YEREVAN—While the Republican Party of Armenia has claimed victory in Sunday’s city council elections, which saw Taron Markaryan reclaiming his seat as mayor of Armenia’s capital, the country’s human rights advocate announced that he will investigate the use of force against opposition candidate Zaruhi Postanjyan, who was dragged by police from a Republican Party of Armenia election office on Sunday.
Meanwhile, Postanjyan, who formed the opposition Yerkir Tsirani party and was a candidate for mayor, appealed to the Central Election Commission urging that the results of Sunday’s vote be declared invalid due to alleged large-scale voter fraud and bribery.
On Sunday, election day, Postanjyan and her 22-year-old daughter Lilit Drampyan entered a Republican Party of Armenia office in the Avan district of Yerevan—the home district for mayor Markaryan—with the intent to expose the alleged fraud.
What followed was a harrowing scene of Postanjyan being violently dragged by Armenian Police onto the street and being forced into a police car. At the same time, Drampyan was roughed up and wound up in the hospital having suffered a concussion.
On Monday, Armenia’s Human Rights Defender, or Ombudsman, Arman Tatoyan’s office issued a statement regarding the incident. The statement claims that Tatoyan has questioned the use of force against Postanjyan and has carefully examined the details of the incident that took place on Election Day and will act on his findings.
“In any situation the police must show a respectful attitude towards citizens, which, after all, is an important factor in the formation of trust towards the police. As for this particular situation, we immediately drafted a report and sent it to the police for an internal investigation to be launched as soon as possible,” read the statement.
Tatoyan added that his office has contacted the police regarding the incident and an investigation is underway.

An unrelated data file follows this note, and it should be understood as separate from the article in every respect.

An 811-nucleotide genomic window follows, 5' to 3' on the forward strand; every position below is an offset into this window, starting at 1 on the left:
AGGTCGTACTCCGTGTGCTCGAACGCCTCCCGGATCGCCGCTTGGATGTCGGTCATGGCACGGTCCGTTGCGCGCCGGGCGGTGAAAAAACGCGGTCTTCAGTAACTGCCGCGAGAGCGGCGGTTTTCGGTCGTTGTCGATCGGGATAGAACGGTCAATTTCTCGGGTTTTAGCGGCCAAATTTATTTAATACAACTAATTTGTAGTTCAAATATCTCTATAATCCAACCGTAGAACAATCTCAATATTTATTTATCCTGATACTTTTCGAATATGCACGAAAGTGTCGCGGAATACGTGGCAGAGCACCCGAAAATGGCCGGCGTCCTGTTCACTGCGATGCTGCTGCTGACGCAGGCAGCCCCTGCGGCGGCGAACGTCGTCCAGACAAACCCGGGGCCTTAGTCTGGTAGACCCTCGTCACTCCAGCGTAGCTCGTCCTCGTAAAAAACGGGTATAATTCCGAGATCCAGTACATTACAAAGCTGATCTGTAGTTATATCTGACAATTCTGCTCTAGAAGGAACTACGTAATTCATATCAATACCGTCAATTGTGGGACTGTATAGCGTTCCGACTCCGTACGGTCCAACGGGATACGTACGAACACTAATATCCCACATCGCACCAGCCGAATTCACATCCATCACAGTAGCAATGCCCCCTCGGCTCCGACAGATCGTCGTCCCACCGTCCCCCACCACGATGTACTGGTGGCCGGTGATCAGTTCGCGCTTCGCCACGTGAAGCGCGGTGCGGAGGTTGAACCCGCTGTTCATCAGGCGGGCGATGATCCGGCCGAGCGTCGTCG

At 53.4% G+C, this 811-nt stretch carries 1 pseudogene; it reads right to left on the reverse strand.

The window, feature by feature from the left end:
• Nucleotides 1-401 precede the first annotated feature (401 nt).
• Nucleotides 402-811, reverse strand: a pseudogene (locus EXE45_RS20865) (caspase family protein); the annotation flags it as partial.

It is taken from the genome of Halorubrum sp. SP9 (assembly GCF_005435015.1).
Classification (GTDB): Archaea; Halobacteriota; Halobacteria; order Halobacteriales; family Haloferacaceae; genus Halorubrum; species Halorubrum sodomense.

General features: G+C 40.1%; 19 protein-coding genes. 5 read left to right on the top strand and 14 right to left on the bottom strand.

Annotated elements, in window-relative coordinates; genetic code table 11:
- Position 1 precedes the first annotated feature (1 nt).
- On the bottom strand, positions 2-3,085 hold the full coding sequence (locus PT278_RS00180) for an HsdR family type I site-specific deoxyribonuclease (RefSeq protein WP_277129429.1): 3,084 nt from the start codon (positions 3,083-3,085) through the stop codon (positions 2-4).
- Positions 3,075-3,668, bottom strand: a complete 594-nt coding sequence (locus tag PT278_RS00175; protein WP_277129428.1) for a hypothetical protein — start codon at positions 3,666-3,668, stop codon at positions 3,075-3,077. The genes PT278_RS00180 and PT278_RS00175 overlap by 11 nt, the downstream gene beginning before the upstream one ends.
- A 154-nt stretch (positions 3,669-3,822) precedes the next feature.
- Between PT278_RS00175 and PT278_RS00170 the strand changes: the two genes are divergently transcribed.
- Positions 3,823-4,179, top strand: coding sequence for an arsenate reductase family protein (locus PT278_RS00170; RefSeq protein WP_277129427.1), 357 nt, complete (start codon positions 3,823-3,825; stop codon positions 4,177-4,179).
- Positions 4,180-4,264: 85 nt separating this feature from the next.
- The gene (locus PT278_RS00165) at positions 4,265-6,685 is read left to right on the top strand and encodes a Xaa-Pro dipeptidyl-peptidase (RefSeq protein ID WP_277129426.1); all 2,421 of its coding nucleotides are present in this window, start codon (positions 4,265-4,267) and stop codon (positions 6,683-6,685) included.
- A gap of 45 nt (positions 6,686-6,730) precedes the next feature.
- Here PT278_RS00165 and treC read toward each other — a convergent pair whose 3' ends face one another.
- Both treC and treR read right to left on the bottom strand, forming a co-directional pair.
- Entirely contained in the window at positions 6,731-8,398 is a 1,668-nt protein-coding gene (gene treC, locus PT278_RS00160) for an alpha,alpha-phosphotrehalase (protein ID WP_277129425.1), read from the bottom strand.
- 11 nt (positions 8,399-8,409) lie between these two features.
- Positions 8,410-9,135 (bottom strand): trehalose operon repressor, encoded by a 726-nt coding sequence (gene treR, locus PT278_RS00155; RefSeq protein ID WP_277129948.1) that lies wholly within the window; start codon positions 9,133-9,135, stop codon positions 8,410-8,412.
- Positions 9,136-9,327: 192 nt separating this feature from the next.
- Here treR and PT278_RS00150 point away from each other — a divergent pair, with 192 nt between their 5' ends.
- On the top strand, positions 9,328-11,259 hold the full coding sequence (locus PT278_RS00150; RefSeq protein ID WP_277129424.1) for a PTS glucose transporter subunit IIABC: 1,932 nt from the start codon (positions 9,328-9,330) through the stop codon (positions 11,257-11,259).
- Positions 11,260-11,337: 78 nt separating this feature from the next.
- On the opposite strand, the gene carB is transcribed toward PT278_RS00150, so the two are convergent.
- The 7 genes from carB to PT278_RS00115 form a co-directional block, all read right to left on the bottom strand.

Republican Party of Armenia spokesperson Eduard Sharmazanov defended the use of force given what he said were his personal instructions to not allow entry to anyone, calling Postanjyan’s conduct “uncivilized, inappropriate and abnormal,” leading one to conclude that in the eyes of the ruling Republican Party of Armenia dragging a sitting member of parliament—a woman—on the sidewalk is the civilized, appropriate and normal behavior.
Postanjyan’s Yerki Tsirani Party won eight percent of the votes, guaranteeing it five seats in the 65-seat City Council—Council of Elders or Avakani in Armenian. The Republican Party claimed victory with 71 percent of the votes and the Yelk alliance of opposition figure Nigol Pashinian won 21 percent of the votes. The latter has opted not to challenge the results.
In its application to the CEC, Yerkir Tsirani claimed large-scale fraud implemented by the Republican Party of Armenia with the assistance of police officers that included vote buying, influencing of voters, as well as violence against Postanjian and her proxy, her daughter.
In a statement on Monday, Postanjyan claimed that violence was used against her and her daughter and decried the lack of response from law-enforcement bodies.